|Martynovich 34' (o.g.)
Berg 38', 44', 81'
|Toivonen 89'||Report||Balotelli 23'
|Kačar 27'||Report||Berg 7', 15' (pen.)
|Kislyak 45'||Report||Acquafresca 45+3' (pen.), 75'|
|Report||Sparv 33' (pen.)|
|Castro 5'||Report||Rodwell 30'|
|26 June – Helsingborg|
|29 June – Malmö|
|26 June – Gothenburg|
|England (p)||3 (5)|
Bjärsmyr 38' (o.g.)
|Report||Berg 68', 81'
Wagner 79', 84'
Man of the Match:
The match ball for the competition is called the Adidas Terrapass, which was unveiled at the tournament draw in Gothenburg on 3 December. The ball is bright blue and yellow, the colours of the Swedish flag. It features 12 watermarks including one containing a map of Europe and one of the tournament logo. It is composed of 14 thermally bonded panels, which are claimed to improve the ball's accuracy and swerve.
- "Regulations of the UEFA European Under-21 Championship 2007/09" (PDF). uefa.com. Union of European Football Associations. Retrieved 3 December 2008.
- "Lineup complete for 2009 Under-21 finals". UEFA.com. Union of European Football Associations. 15 October 2008. Archived from the original on 8 July 2012. Retrieved 16 October 2008.
- "Spanien, England och Italien blev seedade". svenskfotboll.se (in Swedish). Svenska Fotbollförbundet. 28 November 2008. Archived from the original on 8 December 2008. Retrieved 2 December 2008.
- "Sweden's five cities fit for 2009". uefa.com. Union of European Football Associations. 8 February 2007. Archived from the original on 10 July 2012. Retrieved 8 September 2010.
- "Borås loses Under-21 European Football Championships because of Sponsorship Conflict". Sveriges Radio International. Sveriges Radio. Archived from the original on 25 July 2008. Retrieved 3 December 2008.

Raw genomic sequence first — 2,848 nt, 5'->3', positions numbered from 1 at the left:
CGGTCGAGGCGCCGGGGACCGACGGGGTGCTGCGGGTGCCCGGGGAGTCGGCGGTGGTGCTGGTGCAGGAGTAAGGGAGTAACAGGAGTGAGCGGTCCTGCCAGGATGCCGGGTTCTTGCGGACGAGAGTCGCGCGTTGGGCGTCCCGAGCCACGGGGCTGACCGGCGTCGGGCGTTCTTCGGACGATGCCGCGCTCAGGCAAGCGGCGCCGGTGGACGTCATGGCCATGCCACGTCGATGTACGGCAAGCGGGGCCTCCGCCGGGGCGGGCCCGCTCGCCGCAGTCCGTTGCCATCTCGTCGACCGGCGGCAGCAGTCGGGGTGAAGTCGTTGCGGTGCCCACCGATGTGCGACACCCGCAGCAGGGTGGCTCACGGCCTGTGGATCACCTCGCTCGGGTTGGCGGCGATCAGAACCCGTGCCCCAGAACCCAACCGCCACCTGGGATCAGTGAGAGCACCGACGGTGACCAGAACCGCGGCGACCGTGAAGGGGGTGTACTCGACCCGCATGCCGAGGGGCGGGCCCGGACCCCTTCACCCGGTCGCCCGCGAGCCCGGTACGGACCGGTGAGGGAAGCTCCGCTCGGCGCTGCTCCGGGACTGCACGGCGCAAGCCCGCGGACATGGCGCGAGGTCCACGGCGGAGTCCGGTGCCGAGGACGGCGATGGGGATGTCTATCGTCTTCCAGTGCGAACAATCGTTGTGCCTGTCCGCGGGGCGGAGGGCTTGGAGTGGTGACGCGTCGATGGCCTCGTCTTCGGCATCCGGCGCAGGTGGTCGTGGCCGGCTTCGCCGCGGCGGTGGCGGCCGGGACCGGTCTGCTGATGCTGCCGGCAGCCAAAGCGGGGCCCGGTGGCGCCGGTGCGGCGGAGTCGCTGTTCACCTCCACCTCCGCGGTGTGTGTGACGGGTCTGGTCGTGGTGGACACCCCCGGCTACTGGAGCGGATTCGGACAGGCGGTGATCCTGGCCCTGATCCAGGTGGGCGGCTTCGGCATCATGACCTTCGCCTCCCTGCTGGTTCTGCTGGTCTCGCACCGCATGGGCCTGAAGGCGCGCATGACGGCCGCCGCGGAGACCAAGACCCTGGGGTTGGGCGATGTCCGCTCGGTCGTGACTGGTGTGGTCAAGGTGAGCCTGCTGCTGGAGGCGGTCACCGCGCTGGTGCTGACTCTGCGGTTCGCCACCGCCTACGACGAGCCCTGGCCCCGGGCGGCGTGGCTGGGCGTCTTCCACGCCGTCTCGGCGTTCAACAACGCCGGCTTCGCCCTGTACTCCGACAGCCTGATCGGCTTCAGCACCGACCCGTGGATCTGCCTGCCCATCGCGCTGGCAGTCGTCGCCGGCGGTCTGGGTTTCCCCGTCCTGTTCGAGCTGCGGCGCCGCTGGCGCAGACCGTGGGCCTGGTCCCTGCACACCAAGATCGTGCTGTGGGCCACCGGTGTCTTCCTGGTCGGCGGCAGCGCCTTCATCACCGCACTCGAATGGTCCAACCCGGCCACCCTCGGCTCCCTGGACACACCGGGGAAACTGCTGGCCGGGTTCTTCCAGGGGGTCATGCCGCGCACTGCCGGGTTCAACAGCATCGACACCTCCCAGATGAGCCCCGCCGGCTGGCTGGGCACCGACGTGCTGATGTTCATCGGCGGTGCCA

- "MAX hamburgers vs. McDonald's at football championship". The Local. The Local Europe. 19 July 2008. Archived from the original on 3 August 2008. Retrieved 3 December 2008.
- "Borås loses out in Uefa burger battle". The Local. The Local Europe. 21 July 2008. Archived from the original on 4 October 2012. Retrieved 3 December 2008.
- "U21-EM 2009: Halmstad föreslås bli värdstad". svenskfotboll.se (in Swedish). Svenska Fotbollförbundet. 2 September 2008. Archived from the original on 8 December 2008. Retrieved 3 December 2008.
- "UEFA U21-EM: Klartecken för Halmstad". svenskfotboll.se (in Swedish). Svenska Fotbollförbundet. 4 September 2008. Archived from the original on 8 December 2008. Retrieved 3 December 2008.
- "U21-semifinal till Helsingborg". helsingborg.se (in Swedish). Helsingborgs Stad. 5 September 2008. Archived from the original on 8 December 2008. Retrieved 3 December 2008.
- Taxén, Mats (6 October 2008). "Malmö: Tre kilometer EM-stråk mitt i stan". svenskfotboll.se. Svenska Fotbollförbundet. Archived from the original on 8 December 2008. Retrieved 3 December 2008.
Media related to 2009 UEFA European Under-21 Championship at Wikimedia Commons